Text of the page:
Celestial News: A hexagonal tour of the winter sky | SteamboatToday.com

Celestial News: A hexagonal tour of the winter sky

Let the Winter Hexagon be your guide to the starry winter sky. While not one of the 88 officially recognized constellations, the Hexagon’s distinctive six-sided shape is a widely recognized feature of winter. It practically fills the southern sky, from horizon to zenith. To start your tour, face south around 9 p.m. in early February or 8 p.m. around midmonth. (Photo by Jimmy Westlake, 2010)

Want to learn your way around the starry winter sky? The six-sided Winter Hexagon asterism is a great place to start. It spotlights eight of the 20 brightest stars in Earthly skies, including five in the top 10. The Milky Way flows right through the heart of the Hexagon and it is flanked by two of the sky’s most beautiful naked-eye star clusters. The Pleiades star cluster leads the Hexagon across the sky and the Beehive star cluster brings up the rear.

You can locate the first star in the Winter Hexagon by extending a line through the familiar three stars of Orion’s Belt toward the lower left. The flashy star you come to is Sirius, nicknamed the “Dog Star” because it represents the nose of Orion’s big hunting dog, Canis Major. Sirius is the brightest and closest of the seven stars in the Winter Hexagon at a distance of only 9 light years.

From Sirius, shoot a line to the upper right and find Rigel, the bright blue star that marks the foot of Orion the Hunter. Rigel appears nearly as bright as Sirius, but is located 100 times further away at 900 light years. If Rigel was viewed from the same distance as Sirius, it would shine like a second sun in our sky, being visible in broad daylight.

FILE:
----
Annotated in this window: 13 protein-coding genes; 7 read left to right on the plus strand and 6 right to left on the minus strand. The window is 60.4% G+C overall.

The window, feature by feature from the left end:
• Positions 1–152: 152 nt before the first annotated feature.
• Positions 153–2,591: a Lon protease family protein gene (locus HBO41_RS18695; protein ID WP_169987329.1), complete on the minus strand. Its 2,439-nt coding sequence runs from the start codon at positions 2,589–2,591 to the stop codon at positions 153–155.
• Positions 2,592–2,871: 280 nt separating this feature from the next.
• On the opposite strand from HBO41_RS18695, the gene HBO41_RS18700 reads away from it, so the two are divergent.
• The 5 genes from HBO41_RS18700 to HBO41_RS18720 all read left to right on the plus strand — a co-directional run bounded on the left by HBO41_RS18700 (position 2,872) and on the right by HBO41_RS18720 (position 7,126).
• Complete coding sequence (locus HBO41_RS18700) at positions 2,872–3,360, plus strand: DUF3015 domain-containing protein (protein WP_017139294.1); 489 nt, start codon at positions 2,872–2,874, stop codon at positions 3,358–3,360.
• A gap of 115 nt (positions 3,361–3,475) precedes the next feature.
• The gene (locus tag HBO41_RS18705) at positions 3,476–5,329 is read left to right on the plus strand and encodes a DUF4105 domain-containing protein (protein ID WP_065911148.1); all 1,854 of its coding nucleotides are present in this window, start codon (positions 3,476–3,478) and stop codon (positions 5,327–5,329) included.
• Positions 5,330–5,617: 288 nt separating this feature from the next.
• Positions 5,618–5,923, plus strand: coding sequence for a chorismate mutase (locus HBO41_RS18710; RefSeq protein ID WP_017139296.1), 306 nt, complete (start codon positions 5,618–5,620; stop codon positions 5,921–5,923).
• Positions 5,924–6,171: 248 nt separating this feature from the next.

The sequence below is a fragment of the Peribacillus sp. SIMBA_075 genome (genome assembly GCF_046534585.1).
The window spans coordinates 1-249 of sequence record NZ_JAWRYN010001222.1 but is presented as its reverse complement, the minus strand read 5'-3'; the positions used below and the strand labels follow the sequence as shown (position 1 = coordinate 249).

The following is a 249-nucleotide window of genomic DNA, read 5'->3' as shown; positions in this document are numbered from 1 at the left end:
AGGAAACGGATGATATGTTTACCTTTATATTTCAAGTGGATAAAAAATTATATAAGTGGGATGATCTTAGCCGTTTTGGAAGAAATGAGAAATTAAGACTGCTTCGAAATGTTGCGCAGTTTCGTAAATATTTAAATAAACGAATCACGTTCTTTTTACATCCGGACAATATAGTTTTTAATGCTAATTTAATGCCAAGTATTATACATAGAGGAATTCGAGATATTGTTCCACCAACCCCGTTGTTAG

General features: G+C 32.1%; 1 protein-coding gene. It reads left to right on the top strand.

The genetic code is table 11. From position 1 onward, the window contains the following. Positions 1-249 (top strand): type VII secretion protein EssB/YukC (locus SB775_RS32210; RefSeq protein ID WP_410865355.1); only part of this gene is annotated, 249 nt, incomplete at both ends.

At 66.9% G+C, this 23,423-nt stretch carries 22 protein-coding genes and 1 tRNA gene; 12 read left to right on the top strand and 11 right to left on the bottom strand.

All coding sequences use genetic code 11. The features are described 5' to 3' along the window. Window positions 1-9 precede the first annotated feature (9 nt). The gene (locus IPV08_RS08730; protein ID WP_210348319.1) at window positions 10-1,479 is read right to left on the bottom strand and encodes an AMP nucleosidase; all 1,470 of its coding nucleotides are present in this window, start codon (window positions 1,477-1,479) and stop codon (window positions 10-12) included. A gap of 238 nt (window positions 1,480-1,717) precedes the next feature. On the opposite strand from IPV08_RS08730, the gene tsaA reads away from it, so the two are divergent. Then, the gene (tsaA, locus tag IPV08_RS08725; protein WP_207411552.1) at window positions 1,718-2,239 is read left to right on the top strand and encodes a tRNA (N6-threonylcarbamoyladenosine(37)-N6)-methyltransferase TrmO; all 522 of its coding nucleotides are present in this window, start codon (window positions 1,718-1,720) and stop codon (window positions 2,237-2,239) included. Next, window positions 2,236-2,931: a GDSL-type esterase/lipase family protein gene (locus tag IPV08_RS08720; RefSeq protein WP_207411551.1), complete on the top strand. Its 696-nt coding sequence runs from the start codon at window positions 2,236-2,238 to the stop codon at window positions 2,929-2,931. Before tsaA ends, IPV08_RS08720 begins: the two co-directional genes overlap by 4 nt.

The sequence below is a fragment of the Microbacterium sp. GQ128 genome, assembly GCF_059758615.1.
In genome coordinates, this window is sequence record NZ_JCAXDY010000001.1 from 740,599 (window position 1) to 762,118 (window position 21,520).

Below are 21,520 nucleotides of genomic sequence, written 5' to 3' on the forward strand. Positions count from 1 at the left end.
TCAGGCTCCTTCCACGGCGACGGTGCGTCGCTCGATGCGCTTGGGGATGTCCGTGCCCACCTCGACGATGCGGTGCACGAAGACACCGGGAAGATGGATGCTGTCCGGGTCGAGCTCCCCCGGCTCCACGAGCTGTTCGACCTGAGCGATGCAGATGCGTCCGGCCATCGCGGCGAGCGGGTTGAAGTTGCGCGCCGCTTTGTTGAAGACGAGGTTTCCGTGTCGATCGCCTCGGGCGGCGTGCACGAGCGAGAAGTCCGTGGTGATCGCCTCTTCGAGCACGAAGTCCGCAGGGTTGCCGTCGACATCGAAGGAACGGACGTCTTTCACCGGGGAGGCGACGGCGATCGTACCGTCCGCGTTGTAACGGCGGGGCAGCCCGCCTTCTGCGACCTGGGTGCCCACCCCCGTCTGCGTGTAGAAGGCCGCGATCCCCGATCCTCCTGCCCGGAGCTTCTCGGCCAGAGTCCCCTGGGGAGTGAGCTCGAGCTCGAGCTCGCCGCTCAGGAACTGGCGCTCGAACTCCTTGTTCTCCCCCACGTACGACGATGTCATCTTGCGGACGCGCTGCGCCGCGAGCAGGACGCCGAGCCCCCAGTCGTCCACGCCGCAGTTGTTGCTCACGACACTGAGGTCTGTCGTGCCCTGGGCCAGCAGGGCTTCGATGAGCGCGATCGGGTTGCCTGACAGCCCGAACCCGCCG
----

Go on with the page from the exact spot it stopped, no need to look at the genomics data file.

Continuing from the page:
To the upper right of Rigel is the orange giant star Aldebaran, marking the eye of Taurus the Bull.  Aldebaran is 68 light years away. Its name means “The Follower” because it closely follows the Pleiades star cluster across the sky.

Continue from Aldebaran by extending a line nearly overhead to the second brightest star in the Winter Hexagon, Capella, the yellow-giant alpha star in Auriga, the Charioteer. Capella is only 45 light years away. Although it looks like a single star to the naked eye, astronomers have discovered that it is composed of the light from four different stars.

Dropping down from Capella toward the eastern horizon will bring you to a close pair of bright stars, the Gemini Twins, Castor and Pollux. Castor is 52 light years distant and is not only the fainter of the two Twins, but is the faintest star in the Winter Hexagon as well. Pollux is considerably closer to us at 35 light years away.

The Hexagon now continues southeast of the Gemini Twins to the star Procyon. This star’s name means “Before the Dog,” and it is aptly named because it rises in our sky just before the Dog Star, Sirius, appears. Procyon, like Sirius, is a nearby star, only 11 light years away.

Complete the Winter Hexagon by shooting a line from Procyon back to Sirius, where we started.

The eighth star of the Winter Hexagon can be found near its center. It is the red supergiant star Betelgeuse, marking Orion’s shoulder. Betelgeuse is very far away — 520 light years to be exact. It is so large that, if it were placed at the center of our solar system, it would fill the orbit of the planet Jupiter!  ***

Jimmy Westlake retired from Colorado Mountain College Steamboat Springs in 2017, after 19 years as a professor of physical sciences. Celestial News appears monthly in the Steamboat Pilot & Today. Check out Westlake’s astrophotography website at jwestlake.com.

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